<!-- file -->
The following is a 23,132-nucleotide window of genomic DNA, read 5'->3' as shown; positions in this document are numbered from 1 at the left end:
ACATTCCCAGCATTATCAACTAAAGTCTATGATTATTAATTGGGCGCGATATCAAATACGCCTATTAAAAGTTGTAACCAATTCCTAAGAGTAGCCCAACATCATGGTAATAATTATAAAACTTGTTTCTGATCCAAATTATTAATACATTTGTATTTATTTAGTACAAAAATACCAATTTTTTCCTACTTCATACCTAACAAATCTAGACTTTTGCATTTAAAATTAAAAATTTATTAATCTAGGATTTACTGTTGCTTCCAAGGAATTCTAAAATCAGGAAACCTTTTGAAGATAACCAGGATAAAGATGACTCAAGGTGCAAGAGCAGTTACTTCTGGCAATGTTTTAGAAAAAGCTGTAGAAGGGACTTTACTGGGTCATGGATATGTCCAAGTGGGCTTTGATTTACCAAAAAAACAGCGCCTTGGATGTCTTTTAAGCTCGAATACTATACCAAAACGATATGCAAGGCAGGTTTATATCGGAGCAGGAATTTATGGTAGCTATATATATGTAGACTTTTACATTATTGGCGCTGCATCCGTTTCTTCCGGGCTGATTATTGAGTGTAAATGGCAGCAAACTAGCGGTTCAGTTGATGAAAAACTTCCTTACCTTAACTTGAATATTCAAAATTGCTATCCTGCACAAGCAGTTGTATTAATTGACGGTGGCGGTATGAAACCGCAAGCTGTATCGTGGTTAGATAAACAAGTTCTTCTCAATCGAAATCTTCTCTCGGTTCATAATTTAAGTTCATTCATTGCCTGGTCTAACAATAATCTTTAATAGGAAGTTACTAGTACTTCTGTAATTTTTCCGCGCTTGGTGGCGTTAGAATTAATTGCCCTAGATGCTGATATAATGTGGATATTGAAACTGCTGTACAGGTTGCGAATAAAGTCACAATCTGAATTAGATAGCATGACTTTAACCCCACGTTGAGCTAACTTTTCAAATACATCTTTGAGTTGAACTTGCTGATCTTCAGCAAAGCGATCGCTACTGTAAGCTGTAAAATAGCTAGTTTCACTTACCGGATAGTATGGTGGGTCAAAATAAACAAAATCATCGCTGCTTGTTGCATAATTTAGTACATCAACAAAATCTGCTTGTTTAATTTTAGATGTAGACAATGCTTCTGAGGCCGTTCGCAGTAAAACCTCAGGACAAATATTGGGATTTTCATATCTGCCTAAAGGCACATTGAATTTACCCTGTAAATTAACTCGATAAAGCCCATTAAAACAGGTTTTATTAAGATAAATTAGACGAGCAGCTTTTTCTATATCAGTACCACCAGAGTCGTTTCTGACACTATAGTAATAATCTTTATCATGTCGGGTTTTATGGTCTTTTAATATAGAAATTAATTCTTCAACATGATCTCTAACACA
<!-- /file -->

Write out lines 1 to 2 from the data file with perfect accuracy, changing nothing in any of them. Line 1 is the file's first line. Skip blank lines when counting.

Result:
The following is a 23,132-nucleotide window of genomic DNA, read 5'->3' as shown; positions in this document are numbered from 1 at the left end:
ACATTCCCAGCATTATCAACTAAAGTCTATGATTATTAATTGGGCGCGATATCAAATACGCCTATTAAAAGTTGTAACCAATTCCTAAGAGTAGCCCAACATCATGGTAATAATTATAAAACTTGTTTCTGATCCAAATTATTAATACATTTGTATTTATTTAGTACAAAAATACCAATTTTTTCCTACTTCATACCTAACAAATCTAGACTTTTGCATTTAAAATTAAAAATTTATTAATCTAGGATTTACTGTTGCTTCCAAGGAATTCTAAAATCAGGAAACCTTTTGAAGATAACCAGGATAAAGATGACTCAAGGTGCAAGAGCAGTTACTTCTGGCAATGTTTTAGAAAAAGCTGTAGAAGGGACTTTACTGGGTCATGGATATGTCCAAGTGGGCTTTGATTTACCAAAAAAACAGCGCCTTGGATGTCTTTTAAGCTCGAATACTATACCAAAACGATATGCAAGGCAGGTTTATATCGGAGCAGGAATTTATGGTAGCTATATATATGTAGACTTTTACATTATTGGCGCTGCATCCGTTTCTTCCGGGCTGATTATTGAGTGTAAATGGCAGCAAACTAGCGGTTCAGTTGATGAAAAACTTCCTTACCTTAACTTGAATATTCAAAATTGCTATCCTGCACAAGCAGTTGTATTAATTGACGGTGGCGGTATGAAACCGCAAGCTGTATCGTGGTTAGATAAACAAGTTCTTCTCAATCGAAATCTTCTCTCGGTTCATAATTTAAGTTCATTCATTGCCTGGTCTAACAATAATCTTTAATAGGAAGTTACTAGTACTTCTGTAATTTTTCCGCGCTTGGTGGCGTTAGAATTAATTGCCCTAGATGCTGATATAATGTGGATATTGAAACTGCTGTACAGGTTGCGAATAAAGTCACAATCTGAATTAGATAGCATGACTTTAACCCCACGTTGAGCTAACTTTTCAAATACATCTTTGAGTTGAACTTGCTGATCTTCAGCAAAGCGATCGCTACTGTAAGCTGTAAAATAGCTAGTTTCACTTACCGGATAGTATGGTGGGTCAAAATAAACAAAATCATCGCTGCTTGTTGCATAATTTAGTACATCAACAAAATCTGCTTGTTTAATTTTAGATGTAGACAATGCTTCTGAGGCCGTTCGCAGTAAAACCTCAGGACAAATATTGGGATTTTCATATCTGCCTAAAGGCACATTGAATTTACCCTGTAAATTAACTCGATAAAGCCCATTAAAACAGGTTTTATTAAGATAAATTAGACGAGCAGCTTTTTCTATATCAGTACCACCAGAGTCGTTTCTGACACTATAGTAATAATCTTTATCATGTCGGGTTTTATGGTCTTTTAATATAGAAATTAATTCTTCAACATGATCTCTAACACA